..but us mentioned, it does depend on environment. If you are looking to do weddings for example, in very noisy environments, you have to compromise on sound to achieve volume without feedback. I have played at some deafening wedding breakfasts, and that's the guests, not me!
Denian Arcoleo wrote:I have always suffered feedback problems when using this solution :(
Is there a particular way of positioning mic amp and guitar to avoid this? Also, which amp is best in this scenario? Thank you :D
Yes, positioning of mic and speakers is key. Mic should be directional, and placed close (around 6 inches away give or take) from the guitar round about 12th/13th fret area, much closer than you would record.

For best sound with a good spread you need two speakers, and you need to get them off the ground. We use a Fender Passport 300 Pro PA system, the speakers are placed up on stands behind us and flanking us, just above head height. The speakers are therefore used to monitor too. We play concerts in small venues (say 80-120 people) with these and get plenty of volume with no feedback problems. Not classical, but flamenco/latin so same amplification issue. I am trying to think of venues we have played you might know - Ilminster Arts? Calstock Arts? Plus some big churches. We'll be at Taunton's Creative Innovation Centre in July... I'll try and dig out a concert pic to show you (EDIT: just sent you PM!]

EVH make great small PA speakers, JBL and Mackie are a little cheaper, you could get active ones (amp built in) and combine it with a little Mackie mixer just to control your levels. That would give you great sound but it is more to carry. I have used the Passports for years for convenience (mixer/amp and two speakers folds away into a 'suitcase').

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Denian Arcoleo
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Re: amplification

Post by Denian Arcoleo » Wed Mar 25, 2015 4:52 pm

Many thanks for that informative reply blondie. Looks like I have some of the elements of the ideal setup already; I have condensor mics (Rode and audio technica) and I also own the small Mackie mixer. The only thing I lack is the decent amp, so I'll check out the fender passport you mentioned. Thanks.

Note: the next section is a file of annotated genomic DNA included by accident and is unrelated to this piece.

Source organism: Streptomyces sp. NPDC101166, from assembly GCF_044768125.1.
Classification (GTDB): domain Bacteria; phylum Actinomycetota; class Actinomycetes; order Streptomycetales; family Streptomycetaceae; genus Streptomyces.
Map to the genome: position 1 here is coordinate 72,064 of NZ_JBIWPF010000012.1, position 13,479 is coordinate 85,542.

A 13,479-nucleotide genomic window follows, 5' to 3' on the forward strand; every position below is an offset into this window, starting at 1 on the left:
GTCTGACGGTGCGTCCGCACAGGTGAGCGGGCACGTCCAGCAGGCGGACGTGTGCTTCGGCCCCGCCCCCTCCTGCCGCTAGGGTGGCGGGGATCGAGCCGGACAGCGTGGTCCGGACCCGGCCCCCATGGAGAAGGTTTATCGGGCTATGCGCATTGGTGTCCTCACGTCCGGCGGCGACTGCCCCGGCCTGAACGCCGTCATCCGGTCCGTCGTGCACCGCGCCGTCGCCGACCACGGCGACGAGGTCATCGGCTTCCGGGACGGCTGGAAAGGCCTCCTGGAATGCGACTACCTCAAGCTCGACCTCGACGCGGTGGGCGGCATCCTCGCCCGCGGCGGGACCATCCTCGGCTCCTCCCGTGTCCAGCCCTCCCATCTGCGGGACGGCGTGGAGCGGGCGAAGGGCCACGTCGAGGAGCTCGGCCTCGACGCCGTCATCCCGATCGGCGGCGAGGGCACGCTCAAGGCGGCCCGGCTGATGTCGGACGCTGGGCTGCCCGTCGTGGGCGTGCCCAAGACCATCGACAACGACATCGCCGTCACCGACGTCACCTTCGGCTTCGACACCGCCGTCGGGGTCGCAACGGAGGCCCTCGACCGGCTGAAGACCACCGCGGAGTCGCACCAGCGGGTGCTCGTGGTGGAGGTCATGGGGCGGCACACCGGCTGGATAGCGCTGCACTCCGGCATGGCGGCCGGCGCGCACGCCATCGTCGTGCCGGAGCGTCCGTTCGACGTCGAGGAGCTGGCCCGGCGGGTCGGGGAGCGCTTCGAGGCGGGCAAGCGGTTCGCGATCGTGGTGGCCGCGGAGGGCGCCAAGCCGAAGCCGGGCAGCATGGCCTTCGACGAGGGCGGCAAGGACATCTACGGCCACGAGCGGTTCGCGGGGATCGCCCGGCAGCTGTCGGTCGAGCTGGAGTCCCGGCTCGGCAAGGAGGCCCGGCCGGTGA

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Blondie
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Re: amplification

Post by Blondie » Wed Mar 25, 2015 5:07 pm

Denian Arcoleo wrote:Many thanks for that informative reply blondie. Looks like I have some of the elements of the ideal setup already; I have condensor mics (Rode and audio technica) and I also own the small Mackie mixer. The only thing I lack is the decent amp, so I'll check out the fender passport you mentioned. Thanks.
Ok, bear in mind that with the Passport what you are getting is a mixer/amp combined, (plus two speakers), so you wouldn't need your Mackie. I would only use one of those mics live if I were you, rather than the pair.

As you already have a mixer though , you might want to look at the other option i mentioned, which is a pair of active speakers (amp built in to them) of the makes I mentioned, you could then use your mixer to control levels Its just more hassle carrying separate bits to and from your car.

PS the Passport delivers phantom power too, which is essential for your mic.

Hope that all makes sense :) Let me know if you need clarification.

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Denian Arcoleo
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Re: amplification

Post by Denian Arcoleo » Wed Mar 25, 2015 5:45 pm

I'm just about to buy a pair of powered speakers (Fluid Audio F5's) so that should do it! Do you happen to know what JW uses in concert (just out of curiosity).
Thanks again.

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Blondie
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Re: amplification

Post by Blondie » Wed Mar 25, 2015 7:05 pm

I don't I'm afraid.

Gary Macleod

Re: amplification

Post by Gary Macleod » Wed Mar 25, 2015 7:06 pm

He uses an akg 414 mic and also a b band pick up.

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Denian Arcoleo
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Re: amplification

Post by Denian Arcoleo » Wed Mar 25, 2015 7:51 pm

Ah, thanks Gary.

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Re: amplification

Post by Gruupi » Fri Mar 27, 2015 3:30 am

I have heard an AER amplifier that is very transparent. They are expensive, the nicer one is close to two grand, but so far that is the best I have heard.
Even with a pickup, it sounded really nice, with a microphone and used judiciously, you can hardly notice that there is amplification.

fvb

Re: amplification

Post by fvb » Sun Apr 05, 2015 4:44 pm

+1 for the AER AMP (I have been using a Compact 60 for both steelstring and classical).
The best, most natural amplified sound I have heard so far came from a setup with a KM184 mic into small PA + a tiny bit of reverb (can also be used with AER or other small amp, needs phatom power). This works well if you are sitting in a rather fixed position (classical) and keep a constant distance to the mic. Next best might be clip on mic (DPA or similar, already mentioned above). Please note, that you would only be able to use this at very limited volume (also DPA, I tried it in my local music store, did not seem to be more feedback resistent than e.g. a KM184).

The next best compromise is (from my point of view) a combined system of piezo + internal mic. I am using an AER AK15+ (not exactly cheap, but less expensive than a Neumann mic or the DPA). Here you can adapt the mix between piezo and mic and after some playing around I have been able to get a quite decent amplified sound. However, it is still a compromise, and I have used a student guitar for the AK15+. I would not recommend an expensive handmade guitar here, as the sound is really a compromise and instruments that have a high volume without amplification are usually very resonant and you will have the whole top vibrating in a feedback loop earlier.

Cheers,
Frank